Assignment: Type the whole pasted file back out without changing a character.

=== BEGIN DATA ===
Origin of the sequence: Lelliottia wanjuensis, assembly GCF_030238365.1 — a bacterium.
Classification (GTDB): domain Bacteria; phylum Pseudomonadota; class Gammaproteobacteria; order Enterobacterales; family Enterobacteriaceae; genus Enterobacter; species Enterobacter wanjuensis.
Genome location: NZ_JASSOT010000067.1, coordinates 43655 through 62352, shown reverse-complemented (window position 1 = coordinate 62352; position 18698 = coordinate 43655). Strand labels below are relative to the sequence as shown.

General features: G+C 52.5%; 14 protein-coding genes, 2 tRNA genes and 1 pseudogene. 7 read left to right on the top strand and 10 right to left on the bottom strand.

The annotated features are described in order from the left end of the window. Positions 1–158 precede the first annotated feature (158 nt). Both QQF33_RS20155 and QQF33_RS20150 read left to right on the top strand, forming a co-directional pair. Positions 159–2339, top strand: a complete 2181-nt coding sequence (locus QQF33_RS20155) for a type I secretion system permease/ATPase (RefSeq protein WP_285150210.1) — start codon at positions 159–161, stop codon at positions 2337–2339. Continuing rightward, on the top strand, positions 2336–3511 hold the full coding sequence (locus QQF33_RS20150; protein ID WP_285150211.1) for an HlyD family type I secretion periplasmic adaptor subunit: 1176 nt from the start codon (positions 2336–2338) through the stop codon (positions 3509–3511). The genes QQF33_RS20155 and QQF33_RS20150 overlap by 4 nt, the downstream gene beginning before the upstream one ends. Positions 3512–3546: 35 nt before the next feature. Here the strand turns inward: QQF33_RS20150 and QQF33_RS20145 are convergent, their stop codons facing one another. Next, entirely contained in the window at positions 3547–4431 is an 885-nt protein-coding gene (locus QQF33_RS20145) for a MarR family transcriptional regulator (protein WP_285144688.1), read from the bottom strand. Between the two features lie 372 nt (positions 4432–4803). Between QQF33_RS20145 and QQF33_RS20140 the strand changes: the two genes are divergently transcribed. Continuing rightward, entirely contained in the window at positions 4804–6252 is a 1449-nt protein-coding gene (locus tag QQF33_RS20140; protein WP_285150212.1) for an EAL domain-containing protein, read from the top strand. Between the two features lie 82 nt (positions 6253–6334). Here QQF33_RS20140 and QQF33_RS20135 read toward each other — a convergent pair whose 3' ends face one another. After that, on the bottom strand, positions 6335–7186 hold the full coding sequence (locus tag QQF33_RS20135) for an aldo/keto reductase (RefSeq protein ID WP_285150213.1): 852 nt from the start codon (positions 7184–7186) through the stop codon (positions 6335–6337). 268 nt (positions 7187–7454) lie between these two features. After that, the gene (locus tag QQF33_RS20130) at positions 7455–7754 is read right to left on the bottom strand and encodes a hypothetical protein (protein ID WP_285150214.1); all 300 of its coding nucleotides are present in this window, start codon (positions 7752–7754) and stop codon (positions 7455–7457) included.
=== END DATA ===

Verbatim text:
Origin of the sequence: Lelliottia wanjuensis, assembly GCF_030238365.1 — a bacterium.
Classification (GTDB): domain Bacteria; phylum Pseudomonadota; class Gammaproteobacteria; order Enterobacterales; family Enterobacteriaceae; genus Enterobacter; species Enterobacter wanjuensis.
Genome location: NZ_JASSOT010000067.1, coordinates 43655 through 62352, shown reverse-complemented (window position 1 = coordinate 62352; position 18698 = coordinate 43655). Strand labels below are relative to the sequence as shown.

General features: G+C 52.5%; 14 protein-coding genes, 2 tRNA genes and 1 pseudogene. 7 read left to right on the top strand and 10 right to left on the bottom strand.

The annotated features are described in order from the left end of the window. Positions 1–158 precede the first annotated feature (158 nt). Both QQF33_RS20155 and QQF33_RS20150 read left to right on the top strand, forming a co-directional pair. Positions 159–2339, top strand: a complete 2181-nt coding sequence (locus QQF33_RS20155) for a type I secretion system permease/ATPase (RefSeq protein WP_285150210.1) — start codon at positions 159–161, stop codon at positions 2337–2339. Continuing rightward, on the top strand, positions 2336–3511 hold the full coding sequence (locus QQF33_RS20150; protein ID WP_285150211.1) for an HlyD family type I secretion periplasmic adaptor subunit: 1176 nt from the start codon (positions 2336–2338) through the stop codon (positions 3509–3511). The genes QQF33_RS20155 and QQF33_RS20150 overlap by 4 nt, the downstream gene beginning before the upstream one ends. Positions 3512–3546: 35 nt before the next feature. Here the strand turns inward: QQF33_RS20150 and QQF33_RS20145 are convergent, their stop codons facing one another. Next, entirely contained in the window at positions 3547–4431 is an 885-nt protein-coding gene (locus QQF33_RS20145) for a MarR family transcriptional regulator (protein WP_285144688.1), read from the bottom strand. Between the two features lie 372 nt (positions 4432–4803). Between QQF33_RS20145 and QQF33_RS20140 the strand changes: the two genes are divergently transcribed. Continuing rightward, entirely contained in the window at positions 4804–6252 is a 1449-nt protein-coding gene (locus tag QQF33_RS20140; protein WP_285150212.1) for an EAL domain-containing protein, read from the top strand. Between the two features lie 82 nt (positions 6253–6334). Here QQF33_RS20140 and QQF33_RS20135 read toward each other — a convergent pair whose 3' ends face one another. After that, on the bottom strand, positions 6335–7186 hold the full coding sequence (locus tag QQF33_RS20135) for an aldo/keto reductase (RefSeq protein ID WP_285150213.1): 852 nt from the start codon (positions 7184–7186) through the stop codon (positions 6335–6337). 268 nt (positions 7187–7454) lie between these two features. After that, the gene (locus tag QQF33_RS20130) at positions 7455–7754 is read right to left on the bottom strand and encodes a hypothetical protein (protein ID WP_285150214.1); all 300 of its coding nucleotides are present in this window, start codon (positions 7752–7754) and stop codon (positions 7455–7457) included.